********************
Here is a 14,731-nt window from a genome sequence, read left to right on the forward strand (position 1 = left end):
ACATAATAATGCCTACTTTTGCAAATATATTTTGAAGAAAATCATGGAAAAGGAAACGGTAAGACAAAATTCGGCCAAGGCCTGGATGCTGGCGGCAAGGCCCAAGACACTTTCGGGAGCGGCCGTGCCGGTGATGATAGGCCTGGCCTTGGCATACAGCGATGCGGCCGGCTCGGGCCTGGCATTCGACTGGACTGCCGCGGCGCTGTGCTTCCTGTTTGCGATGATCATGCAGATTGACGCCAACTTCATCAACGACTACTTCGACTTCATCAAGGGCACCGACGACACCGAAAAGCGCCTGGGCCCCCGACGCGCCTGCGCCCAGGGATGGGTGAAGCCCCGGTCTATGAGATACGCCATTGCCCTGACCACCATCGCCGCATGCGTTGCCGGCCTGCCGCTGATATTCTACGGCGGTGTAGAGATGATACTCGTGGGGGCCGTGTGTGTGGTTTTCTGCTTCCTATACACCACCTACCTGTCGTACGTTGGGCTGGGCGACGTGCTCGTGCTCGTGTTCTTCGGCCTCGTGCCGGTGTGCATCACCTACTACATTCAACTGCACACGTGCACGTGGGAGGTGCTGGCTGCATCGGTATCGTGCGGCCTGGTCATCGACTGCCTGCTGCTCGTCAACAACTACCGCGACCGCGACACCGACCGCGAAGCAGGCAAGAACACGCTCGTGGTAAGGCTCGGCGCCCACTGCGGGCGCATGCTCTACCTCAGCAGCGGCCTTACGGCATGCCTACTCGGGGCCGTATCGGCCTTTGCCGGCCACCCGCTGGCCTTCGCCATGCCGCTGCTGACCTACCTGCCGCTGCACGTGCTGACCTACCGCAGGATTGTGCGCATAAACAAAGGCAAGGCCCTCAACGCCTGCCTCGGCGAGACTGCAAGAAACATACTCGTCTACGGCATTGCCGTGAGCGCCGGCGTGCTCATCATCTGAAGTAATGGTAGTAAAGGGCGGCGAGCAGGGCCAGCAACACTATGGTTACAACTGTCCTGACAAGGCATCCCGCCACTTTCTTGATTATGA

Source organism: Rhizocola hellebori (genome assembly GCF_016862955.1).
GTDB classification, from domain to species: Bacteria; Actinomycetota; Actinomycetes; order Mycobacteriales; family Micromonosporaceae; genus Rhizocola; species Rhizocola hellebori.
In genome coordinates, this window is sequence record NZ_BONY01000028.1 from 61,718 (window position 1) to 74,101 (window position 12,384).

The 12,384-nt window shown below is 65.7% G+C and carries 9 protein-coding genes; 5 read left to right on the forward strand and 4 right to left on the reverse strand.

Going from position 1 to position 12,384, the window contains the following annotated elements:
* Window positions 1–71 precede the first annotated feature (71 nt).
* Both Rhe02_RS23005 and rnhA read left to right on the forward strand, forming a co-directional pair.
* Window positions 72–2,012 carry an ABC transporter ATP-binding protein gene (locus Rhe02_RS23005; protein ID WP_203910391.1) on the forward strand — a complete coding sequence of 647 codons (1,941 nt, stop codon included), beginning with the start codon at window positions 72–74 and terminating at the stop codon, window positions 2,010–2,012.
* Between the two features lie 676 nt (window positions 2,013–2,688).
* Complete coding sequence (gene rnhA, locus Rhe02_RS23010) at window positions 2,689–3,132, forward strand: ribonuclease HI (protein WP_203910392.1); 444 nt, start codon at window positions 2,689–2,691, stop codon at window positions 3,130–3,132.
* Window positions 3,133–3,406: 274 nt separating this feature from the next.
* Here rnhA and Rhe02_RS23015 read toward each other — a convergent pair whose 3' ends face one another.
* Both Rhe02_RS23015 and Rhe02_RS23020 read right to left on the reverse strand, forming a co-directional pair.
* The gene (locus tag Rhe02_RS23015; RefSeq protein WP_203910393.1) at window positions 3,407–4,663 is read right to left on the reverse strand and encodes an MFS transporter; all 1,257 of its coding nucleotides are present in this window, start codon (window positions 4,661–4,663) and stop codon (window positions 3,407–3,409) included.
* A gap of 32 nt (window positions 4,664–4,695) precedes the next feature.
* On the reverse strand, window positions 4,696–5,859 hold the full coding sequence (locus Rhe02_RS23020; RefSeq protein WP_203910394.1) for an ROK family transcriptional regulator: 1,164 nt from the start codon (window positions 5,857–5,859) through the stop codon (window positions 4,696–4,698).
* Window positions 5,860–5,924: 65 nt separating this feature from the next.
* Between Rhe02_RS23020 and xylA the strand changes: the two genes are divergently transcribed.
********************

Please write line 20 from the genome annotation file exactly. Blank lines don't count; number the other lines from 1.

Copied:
* Between Rhe02_RS23020 and xylA the strand changes: the two genes are divergently transcribed.